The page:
There are a lot of classic and underappreciated games I’d love to be remade. I could talk about Resistance or Sly Cooper or even something niche like Binary Domain but nothing deserves a remake more than The Last of Us Part 1. This game is a masterpiece. It’s that simple. Joel and Ellie’s journey through post-apocalyptic America is an emotional thrill ride from beginning to end. A lot of people call it the Citizen Kane of gaming and while they mean that as a compliment I don’t think it does the game justice. Citizen Kane doesn’t feature a sad dad who violently murders mushroom monsters and doctors. Frankly, I think it’s a shame how this is only available on three generations of PlayStation, it’s too good to be Left Behind like that. Game Director Neil Druckmann could honestly spend the rest of his career doing nothing other than The Last of Us. Who needs more Naughty Dog games when you have this?
Its gameplay is a buttery smooth stealth action with bits of survival horror. You can sneak or go guns blazing and both are just as fun. It could do with a few more touch-ups though. Some slight unnoticeable lighting changes would do wonders for the aging photorealistic 4K graphics to catch up to the modern era and increase its creaky 120fps to something more playable. The story is eternal but it’s essential that the rest of the game be updated to keep up with the current gaming landscape. While we veteran gamers know how good this is, there’s an entire generation of gamers who didn’t even get a PS5 until this week and never got the chance to play this. With the sequel finally being made, now is the best time to introduce this game to a new generation of PlayStation gamers. – by Matt Fresh
If a tree falls in the forest and no one is around to hear it, does it make a sound? If a tiny, janky, mesmerizing indie game releases on Steam in 2012 and no one plays it, does it even exist?
Reader, Miasmata exists. It is in my Steam Library to prove it, the name grayed out because it’s only on PC and I’m one of presumably three “Macbook gamers” in existence (I played it using Wine). Miasmata could be called the first “Strand” game (see: Death Stranding), but not because of any social elements between players. Rather, because the core gameplay loop is all about traversing an environment while holding a bunch of stuff and trying not to fall head over heels down a steep hill.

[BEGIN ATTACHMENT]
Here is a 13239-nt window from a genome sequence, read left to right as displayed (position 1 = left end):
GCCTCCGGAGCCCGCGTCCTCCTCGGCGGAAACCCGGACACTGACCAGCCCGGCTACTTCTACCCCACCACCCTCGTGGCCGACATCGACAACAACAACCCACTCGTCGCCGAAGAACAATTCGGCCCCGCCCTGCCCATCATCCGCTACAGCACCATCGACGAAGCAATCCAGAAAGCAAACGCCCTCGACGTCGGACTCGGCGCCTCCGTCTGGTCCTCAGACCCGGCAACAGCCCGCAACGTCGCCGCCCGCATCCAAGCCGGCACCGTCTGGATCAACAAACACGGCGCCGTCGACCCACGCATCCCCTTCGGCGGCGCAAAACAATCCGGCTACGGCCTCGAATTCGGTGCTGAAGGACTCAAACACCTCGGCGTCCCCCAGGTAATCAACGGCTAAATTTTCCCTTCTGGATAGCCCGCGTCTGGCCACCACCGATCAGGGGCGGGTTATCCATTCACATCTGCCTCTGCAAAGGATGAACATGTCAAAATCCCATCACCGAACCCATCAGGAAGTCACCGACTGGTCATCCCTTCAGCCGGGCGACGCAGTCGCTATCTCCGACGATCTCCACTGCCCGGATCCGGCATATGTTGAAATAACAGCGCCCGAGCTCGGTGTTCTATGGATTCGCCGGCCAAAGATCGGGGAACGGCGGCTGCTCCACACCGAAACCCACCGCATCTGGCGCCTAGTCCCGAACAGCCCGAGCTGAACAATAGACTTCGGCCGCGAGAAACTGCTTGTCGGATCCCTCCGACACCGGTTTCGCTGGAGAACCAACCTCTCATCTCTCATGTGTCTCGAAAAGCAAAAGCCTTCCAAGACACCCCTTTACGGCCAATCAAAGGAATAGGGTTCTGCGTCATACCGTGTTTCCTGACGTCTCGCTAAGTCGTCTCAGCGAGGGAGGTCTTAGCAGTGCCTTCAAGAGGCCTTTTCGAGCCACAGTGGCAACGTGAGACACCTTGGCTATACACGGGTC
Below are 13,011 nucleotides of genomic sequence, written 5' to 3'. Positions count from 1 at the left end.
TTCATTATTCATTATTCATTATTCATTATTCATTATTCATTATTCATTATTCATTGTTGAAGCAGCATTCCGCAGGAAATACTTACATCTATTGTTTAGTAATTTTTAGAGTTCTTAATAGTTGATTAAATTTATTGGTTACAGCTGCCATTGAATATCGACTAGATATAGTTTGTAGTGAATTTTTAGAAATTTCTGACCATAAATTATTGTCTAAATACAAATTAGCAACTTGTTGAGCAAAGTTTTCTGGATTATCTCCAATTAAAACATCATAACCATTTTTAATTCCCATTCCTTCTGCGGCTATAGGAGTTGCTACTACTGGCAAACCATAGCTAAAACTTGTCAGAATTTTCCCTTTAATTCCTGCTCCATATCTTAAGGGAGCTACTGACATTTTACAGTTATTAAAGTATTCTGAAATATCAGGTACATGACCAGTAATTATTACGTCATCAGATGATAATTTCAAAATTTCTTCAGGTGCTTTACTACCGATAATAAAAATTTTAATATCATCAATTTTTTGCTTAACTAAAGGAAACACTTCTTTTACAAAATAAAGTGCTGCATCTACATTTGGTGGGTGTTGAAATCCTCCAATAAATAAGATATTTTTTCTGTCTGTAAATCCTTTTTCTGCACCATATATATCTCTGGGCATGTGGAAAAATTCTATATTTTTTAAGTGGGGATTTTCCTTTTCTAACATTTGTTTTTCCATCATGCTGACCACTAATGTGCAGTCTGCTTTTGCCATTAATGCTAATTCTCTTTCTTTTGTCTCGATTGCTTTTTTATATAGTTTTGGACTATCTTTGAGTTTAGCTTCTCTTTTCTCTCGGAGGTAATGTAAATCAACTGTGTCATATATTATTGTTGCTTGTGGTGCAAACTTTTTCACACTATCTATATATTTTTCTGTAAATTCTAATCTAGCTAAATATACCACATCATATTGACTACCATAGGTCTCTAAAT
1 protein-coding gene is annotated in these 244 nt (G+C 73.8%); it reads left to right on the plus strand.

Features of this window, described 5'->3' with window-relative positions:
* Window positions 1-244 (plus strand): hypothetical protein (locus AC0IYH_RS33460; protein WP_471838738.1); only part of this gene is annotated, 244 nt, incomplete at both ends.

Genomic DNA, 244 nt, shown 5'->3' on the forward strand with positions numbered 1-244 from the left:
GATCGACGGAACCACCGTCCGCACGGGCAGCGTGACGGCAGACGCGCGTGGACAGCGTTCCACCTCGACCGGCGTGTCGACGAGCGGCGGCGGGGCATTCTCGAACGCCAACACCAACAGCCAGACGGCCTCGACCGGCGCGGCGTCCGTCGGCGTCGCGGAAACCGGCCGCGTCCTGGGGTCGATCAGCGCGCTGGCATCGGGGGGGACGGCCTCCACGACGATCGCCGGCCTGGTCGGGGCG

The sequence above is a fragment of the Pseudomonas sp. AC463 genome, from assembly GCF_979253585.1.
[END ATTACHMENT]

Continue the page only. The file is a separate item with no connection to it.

You assume the role of a plague-stricken scientist who wakes up on a seemingly uninhabited island and must seek out medicinal plants in an attempt to find a cure. It’s a survival game, and everything you carry, you carry visibly in your two (very floaty) hands. Miasmata is so compelling in how it grounds you in the reality of exploration. Your map doesn’t tell you where you are: your character has to triangulate your position based on landmarks. Your movement has momentum and your balance is spotty, meaning you’ll gather speed if you go down a hill, until you’re rolling and everything in your hands goes flying, leaving you injured and picking up the pieces. I’ve never played a game that got me so invested in walking, that made me creep diagonally down hills like an idiot— but an idiot who still has all the plants he’s picked over the last hour. If that’s not enough, there’s also a mysterious creature that stalks you across the island from time to time, Lost-style.
Seriously, does anyone besides me still think about this game?
To be honest, I was torn between including Miasmata or Hannah and the Pirate Caves (from Neopets!) on this list. But the thing is, Hannah and the Pirate Caves is pretty much perfect. Miasmata is not. It deserves to be remade. I personally never finished it (partially because it was so hard to play on Mac). The dev team was two people. It’s old, it’s vague, it sits comfortably in the 2012 graphical era. But my god, did it make a sound. – by Nik Theorin
Pokemon Diamond and Pearl
Pokemon Diamond and Pearl are arguably – scratch that – INARGUABLY the greatest Pokemon games to bless this earth. The region is beautiful with much to explore, it has the most main game content of any Pokemon game, it’s the only Pokemon game with any sort of challenge, and the pixel art is incredibly well done. “B-b-but Jelly”, you say, fidgeting with your huge, thick-rimmed nerd glasses, “didn’t they… didn’t they make a remake already?” No. Pokemon Brilliant Diamond and Shining Pearl was not a remake. It was a bastardization of the best games in the series and a deliberate attack on me by Masuda himself. There’s a reason he left GameFreak: fear. The Pokemon Company decided their crown jewel wasn’t worth their full and undying attention, and thus offloaded all of the work on some no-name studio that brutalized the graphics and added NOTHING of value. How could the Pokemon Ruby and Sapphire remakes be so good, and then these so utterly not? I CANNOT and WILL NOT stand for this. REMAKE THIS GAME NOW. – JellynJam
The Year of Luigi
The Year of Luigi was one of the worst performing years for Nintendo, and that’s unfair! It wasn’t Luigi’s fault! They put a target on his back. They wanted him dead I tell you. Nintendo is not without sin. They owe this man reparations for creating Dr. Luigi—for tarnishing his name.
As someone who grew up on Luigi—eating his cereal, kissing his posters, wearing his swag—this event was disheartening. No, it was enraging. It made a mockery of Luigi. A Luigi Nenderoid? Go to hell, Nintendo. Did you know only 6 Luigi games were released during 2013? That’s right, out of 365 days only 1.6% of them were spent with Luigi.